An Autosomal Translocation 73,XY,t(12;20)(q11;q11) in an Infertile Male Llama (Lama glama) With Teratozoospermia.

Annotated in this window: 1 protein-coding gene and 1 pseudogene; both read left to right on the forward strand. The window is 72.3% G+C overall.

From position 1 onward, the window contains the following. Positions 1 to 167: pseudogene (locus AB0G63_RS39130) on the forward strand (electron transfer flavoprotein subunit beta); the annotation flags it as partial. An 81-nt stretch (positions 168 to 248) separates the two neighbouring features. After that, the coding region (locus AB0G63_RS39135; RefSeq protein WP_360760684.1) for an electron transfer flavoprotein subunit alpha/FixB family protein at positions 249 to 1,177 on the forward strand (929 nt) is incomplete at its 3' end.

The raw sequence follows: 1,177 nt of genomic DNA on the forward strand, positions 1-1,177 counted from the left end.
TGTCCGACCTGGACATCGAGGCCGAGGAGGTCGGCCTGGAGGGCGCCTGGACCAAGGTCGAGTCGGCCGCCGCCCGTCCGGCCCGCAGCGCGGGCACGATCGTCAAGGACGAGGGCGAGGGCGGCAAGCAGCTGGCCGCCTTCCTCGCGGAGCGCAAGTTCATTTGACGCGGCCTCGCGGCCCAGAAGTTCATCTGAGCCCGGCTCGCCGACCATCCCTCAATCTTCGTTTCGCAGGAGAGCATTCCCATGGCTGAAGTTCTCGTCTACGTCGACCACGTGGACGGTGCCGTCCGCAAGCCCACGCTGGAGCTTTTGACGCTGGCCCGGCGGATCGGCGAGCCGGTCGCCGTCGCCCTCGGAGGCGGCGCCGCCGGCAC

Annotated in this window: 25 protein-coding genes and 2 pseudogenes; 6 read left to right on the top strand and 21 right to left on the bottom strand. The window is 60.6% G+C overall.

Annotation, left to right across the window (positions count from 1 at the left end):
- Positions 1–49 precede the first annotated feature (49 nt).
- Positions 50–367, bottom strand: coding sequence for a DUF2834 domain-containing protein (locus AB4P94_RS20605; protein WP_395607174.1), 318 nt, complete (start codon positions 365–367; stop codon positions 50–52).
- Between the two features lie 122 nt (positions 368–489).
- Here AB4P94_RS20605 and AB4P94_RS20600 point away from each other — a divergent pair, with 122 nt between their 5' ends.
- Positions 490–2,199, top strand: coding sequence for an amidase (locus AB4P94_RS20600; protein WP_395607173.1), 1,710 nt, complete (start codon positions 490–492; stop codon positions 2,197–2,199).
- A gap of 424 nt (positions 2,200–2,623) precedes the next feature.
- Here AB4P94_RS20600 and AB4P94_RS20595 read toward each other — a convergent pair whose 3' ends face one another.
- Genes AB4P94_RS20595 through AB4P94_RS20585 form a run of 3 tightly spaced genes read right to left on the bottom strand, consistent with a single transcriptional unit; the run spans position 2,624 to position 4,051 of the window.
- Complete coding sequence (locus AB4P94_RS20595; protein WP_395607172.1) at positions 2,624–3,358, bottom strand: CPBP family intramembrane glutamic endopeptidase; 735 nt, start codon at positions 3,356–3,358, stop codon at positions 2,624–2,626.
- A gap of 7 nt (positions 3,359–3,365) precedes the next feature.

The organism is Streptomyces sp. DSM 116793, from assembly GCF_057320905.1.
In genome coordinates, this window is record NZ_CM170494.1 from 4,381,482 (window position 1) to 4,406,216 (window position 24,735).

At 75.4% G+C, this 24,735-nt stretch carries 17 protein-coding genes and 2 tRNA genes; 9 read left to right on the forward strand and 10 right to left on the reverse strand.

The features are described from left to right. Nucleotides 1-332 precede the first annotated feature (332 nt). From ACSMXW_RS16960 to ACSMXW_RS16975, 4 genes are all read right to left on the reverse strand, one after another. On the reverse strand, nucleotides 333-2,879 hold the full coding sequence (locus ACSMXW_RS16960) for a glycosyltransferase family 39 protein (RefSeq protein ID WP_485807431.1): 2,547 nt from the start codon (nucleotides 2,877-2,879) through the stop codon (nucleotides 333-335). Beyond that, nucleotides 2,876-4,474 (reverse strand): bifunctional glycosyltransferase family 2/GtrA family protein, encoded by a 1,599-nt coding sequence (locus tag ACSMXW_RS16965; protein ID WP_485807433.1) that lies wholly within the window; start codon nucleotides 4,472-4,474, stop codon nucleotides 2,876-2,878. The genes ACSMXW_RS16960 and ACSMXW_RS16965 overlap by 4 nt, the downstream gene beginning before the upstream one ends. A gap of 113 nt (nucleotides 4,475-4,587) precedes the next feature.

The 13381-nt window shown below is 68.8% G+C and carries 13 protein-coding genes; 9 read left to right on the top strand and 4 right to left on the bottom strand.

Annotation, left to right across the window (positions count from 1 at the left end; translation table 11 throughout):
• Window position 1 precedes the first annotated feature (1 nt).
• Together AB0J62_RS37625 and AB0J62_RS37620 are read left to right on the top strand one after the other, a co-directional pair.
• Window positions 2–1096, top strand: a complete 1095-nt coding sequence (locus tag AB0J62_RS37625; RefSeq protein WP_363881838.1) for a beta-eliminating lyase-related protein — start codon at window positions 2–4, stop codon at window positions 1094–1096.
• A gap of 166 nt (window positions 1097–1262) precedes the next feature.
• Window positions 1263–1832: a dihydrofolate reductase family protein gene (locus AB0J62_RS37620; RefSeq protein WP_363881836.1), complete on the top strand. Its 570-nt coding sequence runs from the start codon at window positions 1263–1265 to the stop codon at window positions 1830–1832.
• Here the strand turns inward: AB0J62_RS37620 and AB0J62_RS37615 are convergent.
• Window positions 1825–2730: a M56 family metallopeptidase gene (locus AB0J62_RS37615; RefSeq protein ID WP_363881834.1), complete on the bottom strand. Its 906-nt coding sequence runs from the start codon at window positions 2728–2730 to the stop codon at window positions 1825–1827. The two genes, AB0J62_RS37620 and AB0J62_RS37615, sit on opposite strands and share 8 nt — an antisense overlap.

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Structural chromosome abnormalities, such as translocations and inversions occasionally occur in all livestock species and are typically associated with reproductive and developmental disorders. Curiously, only a few structural chromosome aberrations have been reported in camelids, and most involved sex chromosomes. This can be attributed to a high diploid number (2n = 74) and complex chromosome morphology, which makes unambiguous identification of camelid chromosomes difficult. Additionally, molecular tools for camelid cytogenetics are sparse and have become available only recently. Here we present a case report about an infertile male llama with teratozoospermia and abnormal chromosome number 2n = 73,XY. This llama carries an autosomal translocation of chromosomes 12 and 20, which is the likely cause of defective spermatogenesis and infertility in this individual. Our analysis underlines the power of molecular cytogenetics methods over conventional banding-based chromosome analysis for explicit identification of normal and aberrant chromosomes in camelid karyotypes. This is the first case of a translocation and the first autosomal aberration reported in any camelid species. It is proof of principle that, like in other mammalian species, structural chromosome abnormalities contribute to reproductive disorders in camelids.